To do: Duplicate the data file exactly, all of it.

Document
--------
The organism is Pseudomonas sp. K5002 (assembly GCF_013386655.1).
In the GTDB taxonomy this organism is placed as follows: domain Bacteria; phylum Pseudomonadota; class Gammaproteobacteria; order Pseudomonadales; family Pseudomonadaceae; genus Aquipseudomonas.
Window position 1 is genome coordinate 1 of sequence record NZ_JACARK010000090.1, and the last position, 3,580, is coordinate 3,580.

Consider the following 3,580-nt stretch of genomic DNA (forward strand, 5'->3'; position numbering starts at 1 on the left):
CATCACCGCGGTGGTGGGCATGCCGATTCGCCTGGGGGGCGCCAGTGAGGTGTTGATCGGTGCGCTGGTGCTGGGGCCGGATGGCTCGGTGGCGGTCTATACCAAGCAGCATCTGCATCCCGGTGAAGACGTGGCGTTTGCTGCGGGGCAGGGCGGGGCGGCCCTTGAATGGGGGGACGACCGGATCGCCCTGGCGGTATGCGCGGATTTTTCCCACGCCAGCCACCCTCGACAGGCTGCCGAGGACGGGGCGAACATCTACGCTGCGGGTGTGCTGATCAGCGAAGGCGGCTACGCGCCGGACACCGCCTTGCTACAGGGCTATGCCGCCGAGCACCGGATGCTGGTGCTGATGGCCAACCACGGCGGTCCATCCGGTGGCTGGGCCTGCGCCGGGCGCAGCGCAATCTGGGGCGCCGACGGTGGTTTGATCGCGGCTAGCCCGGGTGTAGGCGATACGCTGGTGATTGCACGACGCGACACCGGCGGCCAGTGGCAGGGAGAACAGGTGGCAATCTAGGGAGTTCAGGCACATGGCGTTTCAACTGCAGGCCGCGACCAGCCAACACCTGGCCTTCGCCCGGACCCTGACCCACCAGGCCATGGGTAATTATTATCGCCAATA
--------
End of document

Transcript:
The organism is Pseudomonas sp. K5002 (assembly GCF_013386655.1).
In the GTDB taxonomy this organism is placed as follows: domain Bacteria; phylum Pseudomonadota; class Gammaproteobacteria; order Pseudomonadales; family Pseudomonadaceae; genus Aquipseudomonas.
Window position 1 is genome coordinate 1 of sequence record NZ_JACARK010000090.1, and the last position, 3,580, is coordinate 3,580.

Consider the following 3,580-nt stretch of genomic DNA (forward strand, 5'->3'; position numbering starts at 1 on the left):
CATCACCGCGGTGGTGGGCATGCCGATTCGCCTGGGGGGCGCCAGTGAGGTGTTGATCGGTGCGCTGGTGCTGGGGCCGGATGGCTCGGTGGCGGTCTATACCAAGCAGCATCTGCATCCCGGTGAAGACGTGGCGTTTGCTGCGGGGCAGGGCGGGGCGGCCCTTGAATGGGGGGACGACCGGATCGCCCTGGCGGTATGCGCGGATTTTTCCCACGCCAGCCACCCTCGACAGGCTGCCGAGGACGGGGCGAACATCTACGCTGCGGGTGTGCTGATCAGCGAAGGCGGCTACGCGCCGGACACCGCCTTGCTACAGGGCTATGCCGCCGAGCACCGGATGCTGGTGCTGATGGCCAACCACGGCGGTCCATCCGGTGGCTGGGCCTGCGCCGGGCGCAGCGCAATCTGGGGCGCCGACGGTGGTTTGATCGCGGCTAGCCCGGGTGTAGGCGATACGCTGGTGATTGCACGACGCGACACCGGCGGCCAGTGGCAGGGAGAACAGGTGGCAATCTAGGGAGTTCAGGCACATGGCGTTTCAACTGCAGGCCGCGACCAGCCAACACCTGGCCTTCGCCCGGACCCTGACCCACCAGGCCATGGGTAATTATTATCGCCAATA